Although grand juries are as a practical matter usually a rubber stamp for what the prosecutor suggests, there is the chance that a charge might not be approved, or "no billed", as it is often called. Thus, had the "special prosecutor" Angela Corey gone to a grand jury with the case, it might have refused to return an indictment. Since it seems that Florida law allows the prosecutor to unilaterally file a felony, she wouldn't have to worry about a grand jury not doing what she wanted, if she desired a felony charge to be filed, which she obviously did.

Sometimes grand juries are used as "cover" for a District Attorney who does not want to prosecute a case for some reason--legal, factual, or political--and the prosecutor will try to persuade the grand jury, behind the closed doors, of course, to not issue a charge. The DA will then somberly tell the public and reporters that the grand jury declined to return an indictment and so the case is closed. Although this technique usually works, since the prosecutor controls the grand jury, there is a twist in Texas in that a State grand jury can choose to operate independently, throw the prosecutor out of the room, conduct is own investigation, issue its own subpoenas, and return the charges it wants. I have seen it happen twice, resulting in a lot of egg on the prosecutor's face and amusing publicity.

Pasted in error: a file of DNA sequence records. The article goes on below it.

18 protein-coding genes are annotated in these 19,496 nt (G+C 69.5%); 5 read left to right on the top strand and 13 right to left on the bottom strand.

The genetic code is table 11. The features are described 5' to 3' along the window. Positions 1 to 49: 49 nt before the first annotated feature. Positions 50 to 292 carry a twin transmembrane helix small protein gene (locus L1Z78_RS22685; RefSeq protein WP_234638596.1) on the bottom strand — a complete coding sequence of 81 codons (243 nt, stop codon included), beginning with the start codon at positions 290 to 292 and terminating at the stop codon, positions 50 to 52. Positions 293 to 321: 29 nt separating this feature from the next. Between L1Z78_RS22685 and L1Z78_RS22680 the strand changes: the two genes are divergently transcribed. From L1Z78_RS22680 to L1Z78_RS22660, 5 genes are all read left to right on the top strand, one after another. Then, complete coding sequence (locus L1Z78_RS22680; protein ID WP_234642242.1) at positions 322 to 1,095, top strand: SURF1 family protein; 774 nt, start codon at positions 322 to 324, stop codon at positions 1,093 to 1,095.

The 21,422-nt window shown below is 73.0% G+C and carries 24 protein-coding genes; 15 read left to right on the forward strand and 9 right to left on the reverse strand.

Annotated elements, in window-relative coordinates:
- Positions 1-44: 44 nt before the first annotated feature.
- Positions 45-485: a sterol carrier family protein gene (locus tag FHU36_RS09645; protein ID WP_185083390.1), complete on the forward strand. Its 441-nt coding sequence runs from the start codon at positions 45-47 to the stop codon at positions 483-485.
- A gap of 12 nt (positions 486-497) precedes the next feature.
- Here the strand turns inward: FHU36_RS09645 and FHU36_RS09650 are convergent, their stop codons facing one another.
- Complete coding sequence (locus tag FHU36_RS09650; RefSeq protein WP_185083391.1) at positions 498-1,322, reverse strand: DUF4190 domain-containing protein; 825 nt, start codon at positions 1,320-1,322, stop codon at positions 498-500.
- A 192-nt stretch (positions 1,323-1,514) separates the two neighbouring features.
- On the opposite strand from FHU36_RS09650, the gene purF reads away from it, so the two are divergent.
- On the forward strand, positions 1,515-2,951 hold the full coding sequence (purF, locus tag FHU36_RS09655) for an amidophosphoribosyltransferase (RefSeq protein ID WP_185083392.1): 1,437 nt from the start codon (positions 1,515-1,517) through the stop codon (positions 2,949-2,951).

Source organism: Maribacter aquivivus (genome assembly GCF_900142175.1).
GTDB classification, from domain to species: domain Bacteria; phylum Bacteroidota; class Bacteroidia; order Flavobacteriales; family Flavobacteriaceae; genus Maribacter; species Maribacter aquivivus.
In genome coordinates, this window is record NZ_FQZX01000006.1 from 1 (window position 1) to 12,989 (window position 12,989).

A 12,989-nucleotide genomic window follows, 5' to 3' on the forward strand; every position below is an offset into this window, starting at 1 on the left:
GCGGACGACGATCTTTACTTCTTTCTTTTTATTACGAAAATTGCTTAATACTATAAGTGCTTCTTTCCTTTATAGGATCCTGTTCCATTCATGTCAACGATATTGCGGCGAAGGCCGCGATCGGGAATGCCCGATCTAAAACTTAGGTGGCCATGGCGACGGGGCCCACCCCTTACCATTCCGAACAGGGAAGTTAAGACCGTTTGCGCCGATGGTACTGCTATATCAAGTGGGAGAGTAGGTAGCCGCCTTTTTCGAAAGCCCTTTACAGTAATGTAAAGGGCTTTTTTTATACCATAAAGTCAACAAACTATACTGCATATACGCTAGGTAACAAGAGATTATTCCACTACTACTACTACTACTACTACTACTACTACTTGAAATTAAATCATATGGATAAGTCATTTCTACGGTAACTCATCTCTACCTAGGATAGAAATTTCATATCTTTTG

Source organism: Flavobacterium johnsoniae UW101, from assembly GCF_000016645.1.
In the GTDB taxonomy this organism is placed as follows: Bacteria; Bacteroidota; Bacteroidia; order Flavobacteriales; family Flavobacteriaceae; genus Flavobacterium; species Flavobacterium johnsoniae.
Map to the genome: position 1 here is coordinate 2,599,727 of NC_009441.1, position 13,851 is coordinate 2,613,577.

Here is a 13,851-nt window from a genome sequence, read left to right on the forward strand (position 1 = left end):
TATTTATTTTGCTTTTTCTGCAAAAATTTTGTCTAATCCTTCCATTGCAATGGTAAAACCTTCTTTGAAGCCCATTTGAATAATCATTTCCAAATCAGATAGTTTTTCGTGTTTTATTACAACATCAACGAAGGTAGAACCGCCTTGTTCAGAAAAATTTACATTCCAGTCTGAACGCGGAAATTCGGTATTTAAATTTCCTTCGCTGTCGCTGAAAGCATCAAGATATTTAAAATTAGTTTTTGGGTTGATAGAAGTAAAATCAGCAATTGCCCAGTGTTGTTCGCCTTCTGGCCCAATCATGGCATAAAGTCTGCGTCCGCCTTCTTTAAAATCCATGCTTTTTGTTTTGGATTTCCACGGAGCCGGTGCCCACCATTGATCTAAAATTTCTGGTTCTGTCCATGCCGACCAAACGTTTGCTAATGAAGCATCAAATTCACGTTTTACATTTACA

Bill H

Several rather hyperbolic Internet "places" have headlines quoting Bill Cosby as saying that "the gun caused this tragedy." That isn't what he actually said, it was more along the lines that carrying a gun is seldom a good idea. The best thing he said, though, was to ask, ""What purpose does it serve to call this man a racist? I think that is a very good question, one that has no good answer.

Larry Kart

Fred -- Not sure who BMAZ is in real life, but he's a regular contributor there and seems to be an attorney.


Larry, this was already posted here, I think. I have problems with paragraph 8. Why didn't he listen to the tapes? It is reported by Zimmerman that Martin runs, and that is why he asked the dispatcher to call him back when the cops arrive, so he can follow the fugitive. The big question is what exactly happened after. The place were the struggle took place, and the spot were he had parked his car, can't be the same.

Then paragraph 8 goes off the edge, veering into some of the most unattributed and nakedly conclusory statements imaginable. It alleges Martin tried to run home, Zimmerman got out of vehicle and pursued, that Zimmerman thought Martin might commit an immediate crime before cops could arrive and that the 911 dispatcher told Zimmerman to wait for the cops but Zimmerman disregarded the advice. Other than maybe being able to assume the dispatcher advice is on the tape, we have no idea who, what, when, where or how the affiants know their wholly conclusory statements. It is simply unsupported tripe. Oh, and there is STILL no evidence of any criminal activity whatsoever. None.



Morocco Bama

Take a look at this Anthony Bourdain in Istanbul video, particularly the 17:34 mark and tell me that's not Zimmerman (those freaky eyes). He's Turkish, not American-German-Jewish-Hispanic. The entire Bourdain in Istanbul video is excellent. Istanbul is a beautiful and vibrant city, and the food is fantastic. If you're hungry before viewing this, afterwards you will be so famished, you'll want to eat the ass out of a dead rhino.




"Sharpton?" What? pl

Medicine Man

Well if you cook it right...

I'm told that they make amazing feta cheese in Turkey. I've always wanted to find out.